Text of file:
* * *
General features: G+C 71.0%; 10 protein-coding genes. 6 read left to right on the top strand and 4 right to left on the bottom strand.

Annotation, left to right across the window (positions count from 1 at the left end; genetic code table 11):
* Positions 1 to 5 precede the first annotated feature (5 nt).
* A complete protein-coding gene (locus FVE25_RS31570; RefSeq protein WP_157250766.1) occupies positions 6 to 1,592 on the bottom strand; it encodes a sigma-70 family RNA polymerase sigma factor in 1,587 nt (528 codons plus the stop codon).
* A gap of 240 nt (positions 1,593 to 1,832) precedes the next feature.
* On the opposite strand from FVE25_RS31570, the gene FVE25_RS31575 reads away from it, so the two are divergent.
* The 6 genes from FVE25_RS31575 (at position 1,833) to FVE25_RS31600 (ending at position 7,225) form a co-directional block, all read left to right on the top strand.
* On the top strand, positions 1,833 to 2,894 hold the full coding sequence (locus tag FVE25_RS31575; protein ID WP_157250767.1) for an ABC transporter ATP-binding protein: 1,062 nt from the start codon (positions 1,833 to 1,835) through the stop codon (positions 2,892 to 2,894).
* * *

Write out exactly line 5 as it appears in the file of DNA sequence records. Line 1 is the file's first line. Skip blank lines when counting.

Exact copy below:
* A gap of 240 nt (positions 1,593 to 1,832) precedes the next feature.